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6 March 2014 1:04 pm ,
Vol. 343 ,
Antiretroviral drugs can protect people from becoming infected by HIV. But so-called pre-exposure prophylaxis, or PrEP...
Two studies show that eating a diet low in protein and high in carbohydrates is linked to a longer, healthier life, and...
Considered an icon of conservation science, researchers at World Wildlife Fund (WWF) headquarters in Washington, D.C.,...
The new atlas, which shows the distribution of important trace metals and other substances, is the first product of...
Early in April, the first of a fleet of environmental monitoring satellites will lift off from Europe's spaceport in...
Since 2000, U.S. government health research agencies have spent almost $1 billion on an effort to churn out thousands...
Magdalena Koziol, a former postdoc at Yale University, was the victim of scientific sabotage. Now, she is suing the...
- 6 March 2014 1:04 pm , Vol. 343 , #6175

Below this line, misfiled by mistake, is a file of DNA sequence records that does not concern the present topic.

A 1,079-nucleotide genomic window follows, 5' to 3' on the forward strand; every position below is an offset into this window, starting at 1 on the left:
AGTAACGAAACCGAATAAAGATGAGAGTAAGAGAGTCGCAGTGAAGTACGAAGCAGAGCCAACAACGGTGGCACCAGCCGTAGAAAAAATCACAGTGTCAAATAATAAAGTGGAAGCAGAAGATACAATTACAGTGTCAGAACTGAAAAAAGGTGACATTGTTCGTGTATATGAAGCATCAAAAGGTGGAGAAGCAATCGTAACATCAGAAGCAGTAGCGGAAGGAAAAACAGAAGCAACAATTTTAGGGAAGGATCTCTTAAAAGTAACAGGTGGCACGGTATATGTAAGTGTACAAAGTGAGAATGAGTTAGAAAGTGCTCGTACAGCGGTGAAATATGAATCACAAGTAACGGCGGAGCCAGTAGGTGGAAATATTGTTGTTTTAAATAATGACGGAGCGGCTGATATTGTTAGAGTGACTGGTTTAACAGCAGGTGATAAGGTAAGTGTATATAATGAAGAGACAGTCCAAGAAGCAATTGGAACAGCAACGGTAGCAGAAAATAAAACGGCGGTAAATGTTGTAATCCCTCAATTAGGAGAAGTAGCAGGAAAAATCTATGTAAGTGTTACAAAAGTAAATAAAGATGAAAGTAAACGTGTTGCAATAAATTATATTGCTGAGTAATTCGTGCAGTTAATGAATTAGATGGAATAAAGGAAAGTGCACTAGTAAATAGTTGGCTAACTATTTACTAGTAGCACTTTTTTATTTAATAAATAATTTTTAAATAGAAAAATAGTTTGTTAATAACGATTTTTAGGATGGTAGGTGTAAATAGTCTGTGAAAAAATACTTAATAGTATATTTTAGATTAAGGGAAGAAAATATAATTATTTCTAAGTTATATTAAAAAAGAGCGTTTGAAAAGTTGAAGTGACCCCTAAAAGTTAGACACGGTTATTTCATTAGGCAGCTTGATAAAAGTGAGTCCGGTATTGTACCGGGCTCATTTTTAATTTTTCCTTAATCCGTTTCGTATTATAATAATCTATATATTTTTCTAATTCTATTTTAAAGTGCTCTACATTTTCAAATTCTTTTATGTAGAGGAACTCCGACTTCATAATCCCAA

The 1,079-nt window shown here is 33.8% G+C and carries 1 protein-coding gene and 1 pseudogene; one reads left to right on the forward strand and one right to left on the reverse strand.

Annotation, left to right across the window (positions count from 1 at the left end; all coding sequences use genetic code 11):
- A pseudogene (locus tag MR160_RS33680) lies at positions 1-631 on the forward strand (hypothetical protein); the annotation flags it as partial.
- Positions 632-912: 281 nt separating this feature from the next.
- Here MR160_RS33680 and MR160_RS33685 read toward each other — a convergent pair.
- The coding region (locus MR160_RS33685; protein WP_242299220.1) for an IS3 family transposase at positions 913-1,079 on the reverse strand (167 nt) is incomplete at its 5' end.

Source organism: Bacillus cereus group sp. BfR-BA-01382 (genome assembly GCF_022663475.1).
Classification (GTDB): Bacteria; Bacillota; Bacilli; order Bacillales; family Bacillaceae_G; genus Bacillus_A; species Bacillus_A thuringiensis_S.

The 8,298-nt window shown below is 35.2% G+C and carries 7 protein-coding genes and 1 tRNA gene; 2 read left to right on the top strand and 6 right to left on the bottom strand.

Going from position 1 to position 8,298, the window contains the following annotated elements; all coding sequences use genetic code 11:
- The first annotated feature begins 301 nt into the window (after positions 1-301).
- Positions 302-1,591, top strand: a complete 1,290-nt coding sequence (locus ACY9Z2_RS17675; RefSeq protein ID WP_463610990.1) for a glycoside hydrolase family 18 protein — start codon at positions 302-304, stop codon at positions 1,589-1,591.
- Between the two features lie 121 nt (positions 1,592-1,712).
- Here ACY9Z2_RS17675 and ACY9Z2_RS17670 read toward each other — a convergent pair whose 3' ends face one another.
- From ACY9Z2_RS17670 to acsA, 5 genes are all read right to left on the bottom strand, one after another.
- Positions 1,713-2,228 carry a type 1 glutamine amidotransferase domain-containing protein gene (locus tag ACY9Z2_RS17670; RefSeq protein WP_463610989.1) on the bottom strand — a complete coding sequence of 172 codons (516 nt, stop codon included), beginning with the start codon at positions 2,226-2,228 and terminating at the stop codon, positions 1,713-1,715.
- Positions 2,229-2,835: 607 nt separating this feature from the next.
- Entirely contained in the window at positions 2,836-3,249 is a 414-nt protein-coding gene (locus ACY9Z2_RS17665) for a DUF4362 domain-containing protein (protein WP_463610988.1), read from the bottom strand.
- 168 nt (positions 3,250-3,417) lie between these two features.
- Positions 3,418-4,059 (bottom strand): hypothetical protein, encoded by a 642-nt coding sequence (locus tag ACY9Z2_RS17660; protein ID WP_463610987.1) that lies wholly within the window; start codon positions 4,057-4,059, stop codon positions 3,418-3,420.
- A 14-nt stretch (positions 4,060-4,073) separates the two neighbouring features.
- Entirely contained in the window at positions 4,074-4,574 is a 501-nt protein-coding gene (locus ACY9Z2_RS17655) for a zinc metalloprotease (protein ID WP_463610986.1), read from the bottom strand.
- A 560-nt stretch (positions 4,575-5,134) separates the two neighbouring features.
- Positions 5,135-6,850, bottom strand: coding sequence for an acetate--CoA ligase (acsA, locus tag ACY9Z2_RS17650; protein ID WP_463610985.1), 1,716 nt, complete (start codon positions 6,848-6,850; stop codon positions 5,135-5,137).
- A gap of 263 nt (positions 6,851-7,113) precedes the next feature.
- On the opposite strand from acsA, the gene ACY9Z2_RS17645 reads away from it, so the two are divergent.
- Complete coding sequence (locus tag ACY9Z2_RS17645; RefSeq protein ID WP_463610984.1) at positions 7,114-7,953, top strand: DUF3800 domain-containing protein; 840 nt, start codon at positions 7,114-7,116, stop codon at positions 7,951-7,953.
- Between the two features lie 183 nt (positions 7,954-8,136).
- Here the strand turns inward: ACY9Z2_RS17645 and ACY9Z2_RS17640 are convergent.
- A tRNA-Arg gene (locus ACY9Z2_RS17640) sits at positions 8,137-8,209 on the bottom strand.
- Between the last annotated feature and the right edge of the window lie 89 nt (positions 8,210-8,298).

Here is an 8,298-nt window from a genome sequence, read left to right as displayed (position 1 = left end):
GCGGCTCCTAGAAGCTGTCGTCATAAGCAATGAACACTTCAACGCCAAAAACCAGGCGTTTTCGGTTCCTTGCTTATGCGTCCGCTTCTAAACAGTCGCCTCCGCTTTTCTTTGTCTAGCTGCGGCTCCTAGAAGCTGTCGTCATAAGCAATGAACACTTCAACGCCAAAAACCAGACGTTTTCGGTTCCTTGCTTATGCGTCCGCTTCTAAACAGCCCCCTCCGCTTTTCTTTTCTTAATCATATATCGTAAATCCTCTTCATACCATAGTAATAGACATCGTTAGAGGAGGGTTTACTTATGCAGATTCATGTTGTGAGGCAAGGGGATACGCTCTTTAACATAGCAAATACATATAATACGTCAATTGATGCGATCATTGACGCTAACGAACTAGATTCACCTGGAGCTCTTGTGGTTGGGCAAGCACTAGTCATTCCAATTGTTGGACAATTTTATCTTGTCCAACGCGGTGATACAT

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Video: Splash-Cups Sow Seeds
11 December 2012 7:01 pm
When a raindrop hits the inside of a Chrysosplenium echinus flower, it gathers speed, collects a few seeds, and jets back out of the 10-cm-tall plant, landing as far as a meter away. All short-stemmed Chrysosplenium and Mazus plants use so-called splash-cups to disperse their seeds like this, taking advantage of the power of raindrops in areas that are prone to frequent showers, spritzes from waterfalls, or seasonal downpours. Now, scientists have analyzed the physics of splash-cups to figure out just how these flowers speed up and launch out drops of water. By building a model of the splash-cups and taking high-speed video of water hitting it (above), the researchers found that the steepness and curvature of the flowers' walls is what propels the water so fast and so far. And the primary determinant of how much the flower sped up any individual raindrop was how far from the center of the splash-cup the drop hit, the team reports online today in the Journal of the Royal Society Interface. An understanding of how to optimize the splashes could lead to better inkjet printers and blood splash pattern analysis techniques, and could help researchers develop ways to harvest energy from rain.
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